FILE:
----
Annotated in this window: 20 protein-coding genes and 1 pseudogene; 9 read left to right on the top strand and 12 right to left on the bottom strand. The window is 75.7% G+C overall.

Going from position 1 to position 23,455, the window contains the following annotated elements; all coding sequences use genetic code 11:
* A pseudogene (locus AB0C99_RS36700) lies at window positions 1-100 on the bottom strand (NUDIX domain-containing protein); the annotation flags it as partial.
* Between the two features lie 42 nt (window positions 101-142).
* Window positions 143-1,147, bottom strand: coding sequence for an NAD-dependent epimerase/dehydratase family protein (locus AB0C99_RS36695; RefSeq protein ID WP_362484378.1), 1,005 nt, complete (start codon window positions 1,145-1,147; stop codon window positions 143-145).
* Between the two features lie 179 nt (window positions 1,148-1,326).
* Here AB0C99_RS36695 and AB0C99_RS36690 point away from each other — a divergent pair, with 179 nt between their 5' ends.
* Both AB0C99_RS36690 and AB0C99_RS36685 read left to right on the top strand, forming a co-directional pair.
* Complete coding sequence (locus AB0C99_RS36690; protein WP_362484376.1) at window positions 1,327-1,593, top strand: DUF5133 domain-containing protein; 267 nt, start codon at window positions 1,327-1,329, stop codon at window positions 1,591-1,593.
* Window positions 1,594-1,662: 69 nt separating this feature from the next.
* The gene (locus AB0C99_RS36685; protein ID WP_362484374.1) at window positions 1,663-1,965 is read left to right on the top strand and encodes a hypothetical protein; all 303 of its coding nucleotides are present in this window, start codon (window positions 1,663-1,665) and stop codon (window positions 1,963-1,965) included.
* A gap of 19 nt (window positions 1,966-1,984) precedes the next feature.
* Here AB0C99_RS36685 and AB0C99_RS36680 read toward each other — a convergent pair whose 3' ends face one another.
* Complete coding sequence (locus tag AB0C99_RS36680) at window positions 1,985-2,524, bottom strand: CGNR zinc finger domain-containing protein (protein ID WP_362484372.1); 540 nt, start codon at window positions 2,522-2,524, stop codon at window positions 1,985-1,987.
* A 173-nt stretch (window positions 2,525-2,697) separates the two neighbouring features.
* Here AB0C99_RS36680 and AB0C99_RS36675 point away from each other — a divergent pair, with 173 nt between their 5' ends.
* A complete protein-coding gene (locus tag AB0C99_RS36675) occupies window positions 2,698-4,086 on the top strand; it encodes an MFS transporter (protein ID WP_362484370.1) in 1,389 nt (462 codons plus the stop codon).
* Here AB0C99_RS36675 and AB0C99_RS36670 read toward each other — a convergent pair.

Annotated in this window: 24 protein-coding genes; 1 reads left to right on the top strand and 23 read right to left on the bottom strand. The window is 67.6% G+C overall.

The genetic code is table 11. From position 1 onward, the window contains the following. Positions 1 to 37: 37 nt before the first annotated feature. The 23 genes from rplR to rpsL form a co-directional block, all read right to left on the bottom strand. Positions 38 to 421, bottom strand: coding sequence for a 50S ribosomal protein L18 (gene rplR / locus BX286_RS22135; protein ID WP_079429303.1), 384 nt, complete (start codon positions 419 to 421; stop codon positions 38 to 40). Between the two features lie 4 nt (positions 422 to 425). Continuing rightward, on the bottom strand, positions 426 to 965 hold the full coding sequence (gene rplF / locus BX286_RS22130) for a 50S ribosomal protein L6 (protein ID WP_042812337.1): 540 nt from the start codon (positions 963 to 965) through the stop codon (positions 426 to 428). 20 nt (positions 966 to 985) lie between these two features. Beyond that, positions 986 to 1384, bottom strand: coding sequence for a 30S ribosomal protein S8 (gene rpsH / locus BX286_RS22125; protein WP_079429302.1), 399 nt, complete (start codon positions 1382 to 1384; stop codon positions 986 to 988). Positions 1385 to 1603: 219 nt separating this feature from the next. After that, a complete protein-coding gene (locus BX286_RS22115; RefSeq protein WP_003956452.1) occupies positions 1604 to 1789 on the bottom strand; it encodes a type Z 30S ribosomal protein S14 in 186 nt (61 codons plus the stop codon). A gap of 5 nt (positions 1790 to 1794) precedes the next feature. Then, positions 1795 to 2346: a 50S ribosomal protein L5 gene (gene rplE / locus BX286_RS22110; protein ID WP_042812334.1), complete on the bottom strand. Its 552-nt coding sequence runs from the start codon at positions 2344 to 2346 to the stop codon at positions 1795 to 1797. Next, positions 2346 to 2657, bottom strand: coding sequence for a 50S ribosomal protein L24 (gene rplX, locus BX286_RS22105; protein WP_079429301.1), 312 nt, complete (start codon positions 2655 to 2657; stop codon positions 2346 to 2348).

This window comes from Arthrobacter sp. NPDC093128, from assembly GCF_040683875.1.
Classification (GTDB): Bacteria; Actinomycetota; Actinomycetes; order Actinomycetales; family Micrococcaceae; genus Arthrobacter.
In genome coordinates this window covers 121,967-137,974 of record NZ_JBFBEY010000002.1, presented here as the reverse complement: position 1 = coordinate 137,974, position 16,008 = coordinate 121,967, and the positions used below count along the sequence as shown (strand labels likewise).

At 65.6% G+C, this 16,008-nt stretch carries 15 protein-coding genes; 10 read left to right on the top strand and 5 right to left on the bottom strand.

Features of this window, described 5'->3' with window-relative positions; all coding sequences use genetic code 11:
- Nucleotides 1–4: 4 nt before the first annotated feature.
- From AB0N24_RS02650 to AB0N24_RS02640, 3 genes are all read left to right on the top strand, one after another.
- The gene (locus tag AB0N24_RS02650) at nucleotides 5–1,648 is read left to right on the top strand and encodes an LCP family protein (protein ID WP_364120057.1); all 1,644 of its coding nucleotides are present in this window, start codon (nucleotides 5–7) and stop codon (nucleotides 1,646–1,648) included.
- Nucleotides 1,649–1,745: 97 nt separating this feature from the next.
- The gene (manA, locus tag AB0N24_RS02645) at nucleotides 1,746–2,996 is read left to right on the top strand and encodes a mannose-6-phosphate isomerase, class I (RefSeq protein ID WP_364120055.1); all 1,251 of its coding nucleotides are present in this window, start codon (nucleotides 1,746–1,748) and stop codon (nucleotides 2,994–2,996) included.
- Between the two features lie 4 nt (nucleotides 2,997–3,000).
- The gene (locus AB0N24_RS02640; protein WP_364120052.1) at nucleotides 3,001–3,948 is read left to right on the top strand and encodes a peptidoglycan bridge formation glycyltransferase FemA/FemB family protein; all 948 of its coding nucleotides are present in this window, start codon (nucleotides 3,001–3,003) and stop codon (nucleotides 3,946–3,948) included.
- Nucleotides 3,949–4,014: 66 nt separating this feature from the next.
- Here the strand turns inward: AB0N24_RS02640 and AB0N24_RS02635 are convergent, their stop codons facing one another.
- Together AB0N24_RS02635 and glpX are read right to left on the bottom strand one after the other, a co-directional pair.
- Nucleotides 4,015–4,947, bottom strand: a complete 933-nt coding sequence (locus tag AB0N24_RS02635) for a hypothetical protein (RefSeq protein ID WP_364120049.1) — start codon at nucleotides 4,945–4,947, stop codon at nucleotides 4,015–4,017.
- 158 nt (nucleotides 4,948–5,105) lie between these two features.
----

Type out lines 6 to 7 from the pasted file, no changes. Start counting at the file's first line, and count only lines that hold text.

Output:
* Between the two features lie 179 nt (window positions 1,148-1,326).
* Here AB0C99_RS36695 and AB0C99_RS36690 point away from each other — a divergent pair, with 179 nt between their 5' ends.